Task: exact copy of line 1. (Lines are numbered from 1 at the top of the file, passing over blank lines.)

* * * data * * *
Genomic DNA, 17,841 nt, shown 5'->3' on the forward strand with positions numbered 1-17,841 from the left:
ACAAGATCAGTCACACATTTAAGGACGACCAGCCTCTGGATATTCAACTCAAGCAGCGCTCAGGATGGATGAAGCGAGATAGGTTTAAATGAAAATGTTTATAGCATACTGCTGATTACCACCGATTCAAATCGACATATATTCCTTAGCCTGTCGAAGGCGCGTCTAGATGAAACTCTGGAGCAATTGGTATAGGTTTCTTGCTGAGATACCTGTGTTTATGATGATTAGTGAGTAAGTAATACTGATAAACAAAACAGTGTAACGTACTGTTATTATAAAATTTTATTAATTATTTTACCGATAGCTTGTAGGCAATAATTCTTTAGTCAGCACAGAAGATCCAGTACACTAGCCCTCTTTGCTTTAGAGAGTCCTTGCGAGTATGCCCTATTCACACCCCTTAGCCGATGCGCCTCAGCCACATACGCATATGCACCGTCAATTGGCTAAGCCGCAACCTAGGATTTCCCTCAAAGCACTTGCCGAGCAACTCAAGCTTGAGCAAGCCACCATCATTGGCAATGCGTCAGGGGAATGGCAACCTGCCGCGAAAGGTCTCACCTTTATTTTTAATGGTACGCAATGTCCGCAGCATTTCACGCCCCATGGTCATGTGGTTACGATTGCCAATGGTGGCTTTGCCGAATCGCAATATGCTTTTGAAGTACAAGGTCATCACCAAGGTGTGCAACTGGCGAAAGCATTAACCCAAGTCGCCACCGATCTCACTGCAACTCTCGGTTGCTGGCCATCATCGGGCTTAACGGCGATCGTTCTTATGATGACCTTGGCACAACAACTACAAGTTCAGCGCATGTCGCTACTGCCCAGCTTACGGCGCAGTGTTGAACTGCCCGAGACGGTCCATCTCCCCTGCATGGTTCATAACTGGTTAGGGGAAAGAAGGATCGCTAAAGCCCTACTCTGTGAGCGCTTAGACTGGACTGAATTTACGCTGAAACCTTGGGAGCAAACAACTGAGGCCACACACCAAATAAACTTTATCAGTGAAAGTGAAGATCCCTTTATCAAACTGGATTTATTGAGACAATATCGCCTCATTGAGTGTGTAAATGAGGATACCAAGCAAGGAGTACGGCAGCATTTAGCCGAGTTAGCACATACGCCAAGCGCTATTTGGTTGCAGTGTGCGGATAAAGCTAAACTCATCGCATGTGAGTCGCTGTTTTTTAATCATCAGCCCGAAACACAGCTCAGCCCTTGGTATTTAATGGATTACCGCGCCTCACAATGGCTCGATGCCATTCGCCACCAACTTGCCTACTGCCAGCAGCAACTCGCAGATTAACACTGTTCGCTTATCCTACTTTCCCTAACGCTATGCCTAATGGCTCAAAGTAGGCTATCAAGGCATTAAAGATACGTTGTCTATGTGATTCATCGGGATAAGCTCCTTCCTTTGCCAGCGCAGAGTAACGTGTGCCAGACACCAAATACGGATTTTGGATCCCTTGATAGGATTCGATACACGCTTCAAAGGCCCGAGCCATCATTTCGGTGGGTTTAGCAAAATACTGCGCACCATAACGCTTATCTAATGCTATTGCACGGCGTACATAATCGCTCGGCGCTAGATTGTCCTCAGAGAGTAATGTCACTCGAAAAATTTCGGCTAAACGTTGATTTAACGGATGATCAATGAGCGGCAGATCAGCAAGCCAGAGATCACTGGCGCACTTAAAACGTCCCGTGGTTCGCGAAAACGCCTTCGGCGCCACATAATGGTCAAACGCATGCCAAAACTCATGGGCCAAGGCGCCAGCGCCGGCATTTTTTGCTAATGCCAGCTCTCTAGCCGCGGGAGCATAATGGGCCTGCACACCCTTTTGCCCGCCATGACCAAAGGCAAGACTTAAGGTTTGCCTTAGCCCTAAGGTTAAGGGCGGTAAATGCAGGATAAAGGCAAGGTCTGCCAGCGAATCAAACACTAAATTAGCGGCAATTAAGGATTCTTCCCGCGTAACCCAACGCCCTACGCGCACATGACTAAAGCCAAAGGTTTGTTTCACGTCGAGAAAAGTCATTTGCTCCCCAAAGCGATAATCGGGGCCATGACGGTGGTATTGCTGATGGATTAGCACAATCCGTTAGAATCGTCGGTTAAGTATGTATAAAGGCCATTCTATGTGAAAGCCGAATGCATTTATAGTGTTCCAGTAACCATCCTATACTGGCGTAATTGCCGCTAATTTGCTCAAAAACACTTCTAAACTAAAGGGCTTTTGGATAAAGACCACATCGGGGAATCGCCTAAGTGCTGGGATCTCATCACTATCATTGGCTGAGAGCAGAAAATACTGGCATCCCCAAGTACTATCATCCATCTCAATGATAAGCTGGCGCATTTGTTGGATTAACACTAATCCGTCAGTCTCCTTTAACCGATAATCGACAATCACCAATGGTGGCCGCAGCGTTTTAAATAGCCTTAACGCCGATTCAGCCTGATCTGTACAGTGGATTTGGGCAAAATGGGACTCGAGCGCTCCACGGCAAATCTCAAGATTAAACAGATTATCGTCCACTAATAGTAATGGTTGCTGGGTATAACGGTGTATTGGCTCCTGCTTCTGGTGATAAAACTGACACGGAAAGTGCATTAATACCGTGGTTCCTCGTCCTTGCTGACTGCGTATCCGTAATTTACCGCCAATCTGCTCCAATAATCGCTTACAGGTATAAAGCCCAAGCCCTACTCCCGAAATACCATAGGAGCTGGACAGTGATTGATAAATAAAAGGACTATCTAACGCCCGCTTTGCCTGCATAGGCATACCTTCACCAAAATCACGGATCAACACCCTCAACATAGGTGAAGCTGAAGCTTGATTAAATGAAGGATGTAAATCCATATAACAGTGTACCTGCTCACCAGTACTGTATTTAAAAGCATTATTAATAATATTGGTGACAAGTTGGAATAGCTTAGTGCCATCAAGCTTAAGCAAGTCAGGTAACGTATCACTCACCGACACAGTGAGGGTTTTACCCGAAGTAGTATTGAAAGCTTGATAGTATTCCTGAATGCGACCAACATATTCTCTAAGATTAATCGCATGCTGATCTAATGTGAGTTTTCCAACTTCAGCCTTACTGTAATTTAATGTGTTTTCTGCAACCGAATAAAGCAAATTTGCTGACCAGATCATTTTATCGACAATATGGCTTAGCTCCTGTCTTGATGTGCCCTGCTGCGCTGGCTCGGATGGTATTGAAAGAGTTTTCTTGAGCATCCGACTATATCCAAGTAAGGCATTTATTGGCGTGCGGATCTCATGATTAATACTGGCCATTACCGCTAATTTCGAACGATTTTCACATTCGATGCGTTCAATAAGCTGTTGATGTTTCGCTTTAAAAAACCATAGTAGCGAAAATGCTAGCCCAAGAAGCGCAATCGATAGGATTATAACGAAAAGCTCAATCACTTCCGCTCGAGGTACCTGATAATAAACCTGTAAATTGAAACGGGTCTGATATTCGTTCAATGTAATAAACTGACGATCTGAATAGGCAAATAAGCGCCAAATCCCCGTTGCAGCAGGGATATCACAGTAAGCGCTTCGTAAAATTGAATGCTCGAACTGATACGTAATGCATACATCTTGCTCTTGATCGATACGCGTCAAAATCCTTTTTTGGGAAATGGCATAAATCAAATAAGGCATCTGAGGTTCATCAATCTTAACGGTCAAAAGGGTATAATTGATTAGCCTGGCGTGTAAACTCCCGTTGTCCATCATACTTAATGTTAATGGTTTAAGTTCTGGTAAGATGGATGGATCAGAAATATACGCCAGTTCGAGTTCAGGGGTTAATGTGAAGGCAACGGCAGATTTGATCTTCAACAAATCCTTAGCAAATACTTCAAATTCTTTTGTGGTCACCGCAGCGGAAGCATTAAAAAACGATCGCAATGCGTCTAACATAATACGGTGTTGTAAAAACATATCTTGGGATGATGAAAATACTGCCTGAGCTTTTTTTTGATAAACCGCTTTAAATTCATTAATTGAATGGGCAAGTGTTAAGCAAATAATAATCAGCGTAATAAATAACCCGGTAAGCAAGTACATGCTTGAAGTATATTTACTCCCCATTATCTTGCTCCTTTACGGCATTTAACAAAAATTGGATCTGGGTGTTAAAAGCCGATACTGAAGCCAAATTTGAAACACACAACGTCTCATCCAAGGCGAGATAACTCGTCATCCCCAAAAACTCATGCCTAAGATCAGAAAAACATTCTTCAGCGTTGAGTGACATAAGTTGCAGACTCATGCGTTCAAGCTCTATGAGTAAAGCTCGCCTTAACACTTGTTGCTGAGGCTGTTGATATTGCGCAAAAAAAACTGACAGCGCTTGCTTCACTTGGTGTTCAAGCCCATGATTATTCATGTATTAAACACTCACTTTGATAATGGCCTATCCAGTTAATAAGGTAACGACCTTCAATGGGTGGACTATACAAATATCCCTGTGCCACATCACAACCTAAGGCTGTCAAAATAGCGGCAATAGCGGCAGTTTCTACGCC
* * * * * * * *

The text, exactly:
Genomic DNA, 17,841 nt, shown 5'->3' on the forward strand with positions numbered 1-17,841 from the left: